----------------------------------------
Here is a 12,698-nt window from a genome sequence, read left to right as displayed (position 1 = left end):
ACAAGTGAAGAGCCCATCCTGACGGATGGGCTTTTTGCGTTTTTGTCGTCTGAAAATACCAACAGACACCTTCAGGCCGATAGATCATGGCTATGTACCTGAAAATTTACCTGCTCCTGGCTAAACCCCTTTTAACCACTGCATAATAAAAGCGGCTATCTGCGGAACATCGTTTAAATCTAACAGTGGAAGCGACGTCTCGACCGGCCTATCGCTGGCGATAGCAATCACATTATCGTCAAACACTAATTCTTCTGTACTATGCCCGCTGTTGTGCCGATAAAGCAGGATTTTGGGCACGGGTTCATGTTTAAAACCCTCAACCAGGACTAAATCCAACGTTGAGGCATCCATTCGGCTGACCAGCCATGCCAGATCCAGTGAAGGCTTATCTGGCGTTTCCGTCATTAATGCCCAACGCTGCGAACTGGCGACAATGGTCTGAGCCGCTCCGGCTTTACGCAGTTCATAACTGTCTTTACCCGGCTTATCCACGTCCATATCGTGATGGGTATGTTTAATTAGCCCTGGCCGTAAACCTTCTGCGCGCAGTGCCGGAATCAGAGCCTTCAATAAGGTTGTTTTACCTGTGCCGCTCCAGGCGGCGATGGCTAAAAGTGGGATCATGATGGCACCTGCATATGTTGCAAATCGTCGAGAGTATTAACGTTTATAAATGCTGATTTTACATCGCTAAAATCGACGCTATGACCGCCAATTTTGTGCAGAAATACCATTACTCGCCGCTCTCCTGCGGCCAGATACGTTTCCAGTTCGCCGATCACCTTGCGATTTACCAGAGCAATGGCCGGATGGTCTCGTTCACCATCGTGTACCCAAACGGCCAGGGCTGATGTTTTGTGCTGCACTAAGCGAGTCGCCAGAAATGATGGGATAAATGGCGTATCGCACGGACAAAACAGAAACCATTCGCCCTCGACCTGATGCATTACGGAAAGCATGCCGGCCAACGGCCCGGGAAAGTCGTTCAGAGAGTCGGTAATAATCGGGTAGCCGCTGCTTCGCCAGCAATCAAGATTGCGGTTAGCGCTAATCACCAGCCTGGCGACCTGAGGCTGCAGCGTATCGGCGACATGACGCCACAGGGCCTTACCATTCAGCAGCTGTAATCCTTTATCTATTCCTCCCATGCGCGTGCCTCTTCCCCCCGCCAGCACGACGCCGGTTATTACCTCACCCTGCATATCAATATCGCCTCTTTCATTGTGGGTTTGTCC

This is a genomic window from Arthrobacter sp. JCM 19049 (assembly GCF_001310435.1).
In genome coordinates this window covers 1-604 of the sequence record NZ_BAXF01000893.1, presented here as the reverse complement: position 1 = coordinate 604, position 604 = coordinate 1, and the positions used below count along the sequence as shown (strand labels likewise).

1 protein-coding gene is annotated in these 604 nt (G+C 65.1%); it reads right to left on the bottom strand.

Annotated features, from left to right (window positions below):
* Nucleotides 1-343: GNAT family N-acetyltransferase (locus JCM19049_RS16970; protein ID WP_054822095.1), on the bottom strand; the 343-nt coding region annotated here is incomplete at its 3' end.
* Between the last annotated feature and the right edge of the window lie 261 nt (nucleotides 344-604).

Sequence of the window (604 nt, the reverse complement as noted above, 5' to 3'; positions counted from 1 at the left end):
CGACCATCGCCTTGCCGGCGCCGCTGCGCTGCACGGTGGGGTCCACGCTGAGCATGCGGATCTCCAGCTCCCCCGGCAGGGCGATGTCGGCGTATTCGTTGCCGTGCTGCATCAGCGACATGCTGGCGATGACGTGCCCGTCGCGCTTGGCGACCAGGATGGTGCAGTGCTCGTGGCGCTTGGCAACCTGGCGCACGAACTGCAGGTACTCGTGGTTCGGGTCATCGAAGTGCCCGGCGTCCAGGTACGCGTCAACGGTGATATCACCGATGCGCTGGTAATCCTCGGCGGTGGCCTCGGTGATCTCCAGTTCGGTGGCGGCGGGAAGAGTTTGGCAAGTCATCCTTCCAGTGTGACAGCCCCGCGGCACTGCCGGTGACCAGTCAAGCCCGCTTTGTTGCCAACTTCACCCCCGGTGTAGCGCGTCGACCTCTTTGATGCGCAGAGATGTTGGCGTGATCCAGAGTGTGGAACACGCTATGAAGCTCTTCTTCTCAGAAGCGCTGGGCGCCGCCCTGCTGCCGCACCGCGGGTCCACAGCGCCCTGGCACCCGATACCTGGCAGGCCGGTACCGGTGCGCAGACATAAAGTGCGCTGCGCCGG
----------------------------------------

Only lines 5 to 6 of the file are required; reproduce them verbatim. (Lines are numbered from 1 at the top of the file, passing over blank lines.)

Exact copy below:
1 protein-coding gene is annotated in these 604 nt (G+C 65.1%); it reads right to left on the bottom strand.

Annotated features, from left to right (window positions below):